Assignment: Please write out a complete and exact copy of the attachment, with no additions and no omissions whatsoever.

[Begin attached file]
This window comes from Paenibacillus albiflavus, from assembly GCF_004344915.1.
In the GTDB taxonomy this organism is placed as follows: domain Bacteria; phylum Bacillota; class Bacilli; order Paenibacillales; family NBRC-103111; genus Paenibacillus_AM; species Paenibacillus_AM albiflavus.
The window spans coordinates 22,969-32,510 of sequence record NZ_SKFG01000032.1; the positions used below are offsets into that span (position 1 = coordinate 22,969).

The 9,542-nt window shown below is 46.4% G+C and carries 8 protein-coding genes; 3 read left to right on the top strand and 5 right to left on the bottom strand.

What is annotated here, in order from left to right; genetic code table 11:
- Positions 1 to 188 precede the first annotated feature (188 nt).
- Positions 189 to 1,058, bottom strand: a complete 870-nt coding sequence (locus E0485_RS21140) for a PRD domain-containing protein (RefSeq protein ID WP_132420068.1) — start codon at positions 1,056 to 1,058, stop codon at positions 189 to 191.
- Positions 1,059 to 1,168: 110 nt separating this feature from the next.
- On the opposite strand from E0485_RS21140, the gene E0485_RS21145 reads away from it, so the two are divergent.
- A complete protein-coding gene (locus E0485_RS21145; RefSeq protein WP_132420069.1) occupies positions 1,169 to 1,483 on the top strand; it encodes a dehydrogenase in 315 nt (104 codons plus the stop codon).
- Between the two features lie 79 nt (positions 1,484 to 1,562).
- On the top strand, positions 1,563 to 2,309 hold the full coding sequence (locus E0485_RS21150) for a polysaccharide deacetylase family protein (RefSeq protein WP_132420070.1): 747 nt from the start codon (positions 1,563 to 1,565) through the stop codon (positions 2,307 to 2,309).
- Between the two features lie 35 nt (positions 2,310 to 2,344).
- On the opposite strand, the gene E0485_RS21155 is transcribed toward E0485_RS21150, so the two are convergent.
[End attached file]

This window comes from Paenibacillus albiflavus, from assembly GCF_004344915.1.
In the GTDB taxonomy this organism is placed as follows: domain Bacteria; phylum Bacillota; class Bacilli; order Paenibacillales; family NBRC-103111; genus Paenibacillus_AM; species Paenibacillus_AM albiflavus.
The window spans coordinates 22,969-32,510 of sequence record NZ_SKFG01000032.1; the positions used below are offsets into that span (position 1 = coordinate 22,969).

The 9,542-nt window shown below is 46.4% G+C and carries 8 protein-coding genes; 3 read left to right on the top strand and 5 right to left on the bottom strand.

What is annotated here, in order from left to right; genetic code table 11:
- Positions 1 to 188 precede the first annotated feature (188 nt).
- Positions 189 to 1,058, bottom strand: a complete 870-nt coding sequence (locus E0485_RS21140) for a PRD domain-containing protein (RefSeq protein ID WP_132420068.1) — start codon at positions 1,056 to 1,058, stop codon at positions 189 to 191.
- Positions 1,059 to 1,168: 110 nt separating this feature from the next.
- On the opposite strand from E0485_RS21140, the gene E0485_RS21145 reads away from it, so the two are divergent.
- A complete protein-coding gene (locus E0485_RS21145; RefSeq protein WP_132420069.1) occupies positions 1,169 to 1,483 on the top strand; it encodes a dehydrogenase in 315 nt (104 codons plus the stop codon).
- Between the two features lie 79 nt (positions 1,484 to 1,562).
- On the top strand, positions 1,563 to 2,309 hold the full coding sequence (locus E0485_RS21150) for a polysaccharide deacetylase family protein (RefSeq protein WP_132420070.1): 747 nt from the start codon (positions 1,563 to 1,565) through the stop codon (positions 2,307 to 2,309).
- Between the two features lie 35 nt (positions 2,310 to 2,344).
- On the opposite strand, the gene E0485_RS21155 is transcribed toward E0485_RS21150, so the two are convergent.